The Meaning of Christmas

Trapped in London for Christmas, only a miracle could bring good cheer to a desperate Shanghai banker

He hadn’t guessed it would be the little girl who would bring a tear to his eye. Especially not when he sent that first email… “Don, I guess output’s going to fall off a cliff with this Christmas thing coming up. Can’t see why you guys have to put down tools for two weeks just to stuff yourselves with your bland British cooking…”

Don’s reply had been brief, almost to the point of discourtesy: “That’s really not what Christmas is all about.”


He took this as a sign that yes, indeed, the London office would go into hibernation as of Christmas Eve, before returning to the fray early in the New Year, fatter, floridder and full of commitments to a ‘dry’ January. For Zhou Li Jie, a Shanghai-born banker seconded to his firm’s UK subsidiary, it would be the first time he had seen the run-up to this seasonal shutdown for himself.

Thankfully, he would only be marooned in the UK for the preamble. Tacitly acknowledging his presence would be a little superfluous come 24 December, he was booked on a direct flight to Shanghai that day. With a bit of luck, he would be back in his Jing’an apartment by 10.30am the next day, with the place guaranteed to be free of artificial trees and glowering Santas.

What he hadn’t gathered from 9,000km away was that, in the UK, the run-up to Christmas begins around October. By early November, tinkly Winter Wonderland lift music and the sight of sprigs of holly on every unguarded flat surface had already driven him to distraction.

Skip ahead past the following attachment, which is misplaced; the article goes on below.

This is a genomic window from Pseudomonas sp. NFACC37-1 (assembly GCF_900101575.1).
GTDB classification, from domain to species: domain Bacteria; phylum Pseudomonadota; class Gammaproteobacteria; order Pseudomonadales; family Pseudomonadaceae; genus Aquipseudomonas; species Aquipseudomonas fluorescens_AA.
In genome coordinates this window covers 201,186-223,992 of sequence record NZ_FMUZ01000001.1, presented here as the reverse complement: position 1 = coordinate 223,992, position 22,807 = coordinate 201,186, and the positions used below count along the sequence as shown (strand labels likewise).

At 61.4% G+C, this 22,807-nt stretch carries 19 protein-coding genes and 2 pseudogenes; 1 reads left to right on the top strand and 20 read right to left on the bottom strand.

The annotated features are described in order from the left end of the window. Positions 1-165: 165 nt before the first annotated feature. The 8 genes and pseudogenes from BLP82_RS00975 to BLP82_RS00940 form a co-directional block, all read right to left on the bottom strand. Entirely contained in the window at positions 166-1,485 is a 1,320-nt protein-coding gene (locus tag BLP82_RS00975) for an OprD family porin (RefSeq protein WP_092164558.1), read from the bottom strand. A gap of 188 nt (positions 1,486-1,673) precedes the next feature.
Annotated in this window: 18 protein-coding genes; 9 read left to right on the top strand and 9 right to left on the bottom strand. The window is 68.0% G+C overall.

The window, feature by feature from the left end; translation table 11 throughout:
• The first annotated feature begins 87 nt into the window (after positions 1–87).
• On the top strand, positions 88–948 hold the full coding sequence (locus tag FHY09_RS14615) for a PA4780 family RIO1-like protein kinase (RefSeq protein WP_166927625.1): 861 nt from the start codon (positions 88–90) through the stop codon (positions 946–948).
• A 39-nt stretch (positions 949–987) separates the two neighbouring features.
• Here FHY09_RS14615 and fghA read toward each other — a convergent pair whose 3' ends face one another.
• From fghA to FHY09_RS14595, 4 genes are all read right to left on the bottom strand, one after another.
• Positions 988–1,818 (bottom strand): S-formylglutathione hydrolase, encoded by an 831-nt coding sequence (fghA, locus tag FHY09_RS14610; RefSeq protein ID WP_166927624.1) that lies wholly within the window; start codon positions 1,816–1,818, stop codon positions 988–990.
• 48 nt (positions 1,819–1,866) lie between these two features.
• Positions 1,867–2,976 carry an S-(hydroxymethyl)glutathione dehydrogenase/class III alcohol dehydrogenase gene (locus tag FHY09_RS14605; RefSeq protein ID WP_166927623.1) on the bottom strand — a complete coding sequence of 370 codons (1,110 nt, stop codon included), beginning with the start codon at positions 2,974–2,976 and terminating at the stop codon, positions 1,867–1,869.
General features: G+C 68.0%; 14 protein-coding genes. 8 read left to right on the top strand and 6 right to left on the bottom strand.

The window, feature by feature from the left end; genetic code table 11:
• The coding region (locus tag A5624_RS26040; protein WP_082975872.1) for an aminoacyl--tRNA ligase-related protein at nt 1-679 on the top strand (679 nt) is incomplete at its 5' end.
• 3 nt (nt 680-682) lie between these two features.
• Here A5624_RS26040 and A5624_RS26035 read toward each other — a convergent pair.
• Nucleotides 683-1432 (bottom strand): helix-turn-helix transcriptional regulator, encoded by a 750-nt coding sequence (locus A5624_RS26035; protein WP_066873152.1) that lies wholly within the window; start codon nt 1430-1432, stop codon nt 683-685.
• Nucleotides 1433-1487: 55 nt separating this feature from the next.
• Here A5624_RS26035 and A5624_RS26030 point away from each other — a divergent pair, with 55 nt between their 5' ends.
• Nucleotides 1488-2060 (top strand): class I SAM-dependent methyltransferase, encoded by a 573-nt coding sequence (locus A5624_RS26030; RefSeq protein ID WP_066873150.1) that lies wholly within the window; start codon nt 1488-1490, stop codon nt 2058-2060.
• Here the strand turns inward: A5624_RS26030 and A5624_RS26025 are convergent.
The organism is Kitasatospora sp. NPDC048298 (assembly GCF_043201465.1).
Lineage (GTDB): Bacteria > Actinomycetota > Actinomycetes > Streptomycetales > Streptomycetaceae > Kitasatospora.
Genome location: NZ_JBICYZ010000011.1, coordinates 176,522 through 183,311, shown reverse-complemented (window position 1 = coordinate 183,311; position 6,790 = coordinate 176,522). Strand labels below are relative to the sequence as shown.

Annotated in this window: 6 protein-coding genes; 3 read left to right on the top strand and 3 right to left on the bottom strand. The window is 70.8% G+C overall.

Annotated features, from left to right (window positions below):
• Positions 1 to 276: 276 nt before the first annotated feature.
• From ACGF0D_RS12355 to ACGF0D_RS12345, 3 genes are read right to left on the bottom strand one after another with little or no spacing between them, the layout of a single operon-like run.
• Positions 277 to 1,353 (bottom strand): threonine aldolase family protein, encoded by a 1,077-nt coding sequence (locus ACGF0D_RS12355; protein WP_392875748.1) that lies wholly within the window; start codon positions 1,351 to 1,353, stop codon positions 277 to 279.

With just three days to go, he’d sent his second email – “Don, I’m just confirming that I am off on the 24 Dec and then back here 5 Jan. I trust that will be enough time for you to remember the Baby Jesus and sing some old songs about shepherds…”

Don’s reply was as brief as it was familiar: “That’s really not what Christmas is all about…”

Deeming it all but impossible to satisfyingly email a ‘harrumph’ in response, Zhou let it pass. His mood, after all, was improving with every day he got closer to that 11-hour non-stop flight, which would ferry him away to a land where comedy reindeers didn’t fill every shop window and where he wasn’t obliged to kiss a drunk girl from Customer Services just because she’d brought some mistletoe to the office Christmas party.

With less than 48 hours till take-off, he’d emailed Don again: “Could you let me have the list of holiday cover personnel – assuming you’ve managed to find five or six members of staff willing to forsake listening to the jolly old Queen’s Christmas message in order to keep the wheels of international finance turning…”

As ever with Don, the reply was prompt, with a list attached of those for whom brownie points and the time-and-a-half tariff were way more appealing than an inevitably-fraught day with intoxicated in-laws. His postscript, though, was the now-familiar: “That’s really not what Christmas is all about.”

As the countdown became hours rather than days, Zhou passed the time with a final email: “Don, I’m just attaching my home contact details should anything urgent come up, though I doubt anything short of the collapse of the world banking system would drag you away from overindulging your kids with upgraded iPads and copies of Grand Theft Auto High-Speed Motorway Death Pile-Up VI…”